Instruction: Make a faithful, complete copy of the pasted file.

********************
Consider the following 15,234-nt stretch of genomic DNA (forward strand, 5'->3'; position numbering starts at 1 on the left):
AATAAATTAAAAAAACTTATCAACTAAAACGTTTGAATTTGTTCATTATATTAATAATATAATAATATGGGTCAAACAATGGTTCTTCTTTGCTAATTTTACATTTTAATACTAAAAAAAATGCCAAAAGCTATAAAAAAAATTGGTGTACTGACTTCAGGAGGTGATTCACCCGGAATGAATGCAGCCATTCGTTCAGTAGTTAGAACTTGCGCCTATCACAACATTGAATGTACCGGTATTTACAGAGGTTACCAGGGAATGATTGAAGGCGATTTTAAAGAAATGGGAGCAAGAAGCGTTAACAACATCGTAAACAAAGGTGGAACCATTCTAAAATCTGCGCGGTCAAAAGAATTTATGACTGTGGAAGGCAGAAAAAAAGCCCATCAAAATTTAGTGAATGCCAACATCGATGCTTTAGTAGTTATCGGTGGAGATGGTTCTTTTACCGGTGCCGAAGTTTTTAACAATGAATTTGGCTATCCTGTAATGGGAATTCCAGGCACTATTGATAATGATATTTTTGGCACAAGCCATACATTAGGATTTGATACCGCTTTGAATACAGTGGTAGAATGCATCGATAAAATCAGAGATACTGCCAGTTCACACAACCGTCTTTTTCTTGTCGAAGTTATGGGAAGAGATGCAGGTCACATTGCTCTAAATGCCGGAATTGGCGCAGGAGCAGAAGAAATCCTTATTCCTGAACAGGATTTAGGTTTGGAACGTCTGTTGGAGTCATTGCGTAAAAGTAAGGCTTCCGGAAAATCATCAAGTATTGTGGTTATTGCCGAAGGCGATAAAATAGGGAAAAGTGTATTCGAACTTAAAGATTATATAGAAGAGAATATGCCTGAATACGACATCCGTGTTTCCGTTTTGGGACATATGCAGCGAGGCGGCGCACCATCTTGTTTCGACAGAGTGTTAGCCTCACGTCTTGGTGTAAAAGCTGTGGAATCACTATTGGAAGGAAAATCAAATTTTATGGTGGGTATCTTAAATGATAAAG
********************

Consider the following 15,234-nt stretch of genomic DNA (forward strand, 5'->3'; position numbering starts at 1 on the left):
AATAAATTAAAAAAACTTATCAACTAAAACGTTTGAATTTGTTCATTATATTAATAATATAATAATATGGGTCAAACAATGGTTCTTCTTTGCTAATTTTACATTTTAATACTAAAAAAAATGCCAAAAGCTATAAAAAAAATTGGTGTACTGACTTCAGGAGGTGATTCACCCGGAATGAATGCAGCCATTCGTTCAGTAGTTAGAACTTGCGCCTATCACAACATTGAATGTACCGGTATTTACAGAGGTTACCAGGGAATGATTGAAGGCGATTTTAAAGAAATGGGAGCAAGAAGCGTTAACAACATCGTAAACAAAGGTGGAACCATTCTAAAATCTGCGCGGTCAAAAGAATTTATGACTGTGGAAGGCAGAAAAAAAGCCCATCAAAATTTAGTGAATGCCAACATCGATGCTTTAGTAGTTATCGGTGGAGATGGTTCTTTTACCGGTGCCGAAGTTTTTAACAATGAATTTGGCTATCCTGTAATGGGAATTCCAGGCACTATTGATAATGATATTTTTGGCACAAGCCATACATTAGGATTTGATACCGCTTTGAATACAGTGGTAGAATGCATCGATAAAATCAGAGATACTGCCAGTTCACACAACCGTCTTTTTCTTGTCGAAGTTATGGGAAGAGATGCAGGTCACATTGCTCTAAATGCCGGAATTGGCGCAGGAGCAGAAGAAATCCTTATTCCTGAACAGGATTTAGGTTTGGAACGTCTGTTGGAGTCATTGCGTAAAAGTAAGGCTTCCGGAAAATCATCAAGTATTGTGGTTATTGCCGAAGGCGATAAAATAGGGAAAAGTGTATTCGAACTTAAAGATTATATAGAAGAGAATATGCCTGAATACGACATCCGTGTTTCCGTTTTGGGACATATGCAGCGAGGCGGCGCACCATCTTGTTTCGACAGAGTGTTAGCCTCACGTCTTGGTGTAAAAGCTGTGGAATCACTATTGGAAGGAAAATCAAATTTTATGGTGGGTATCTTAAATGATAAAG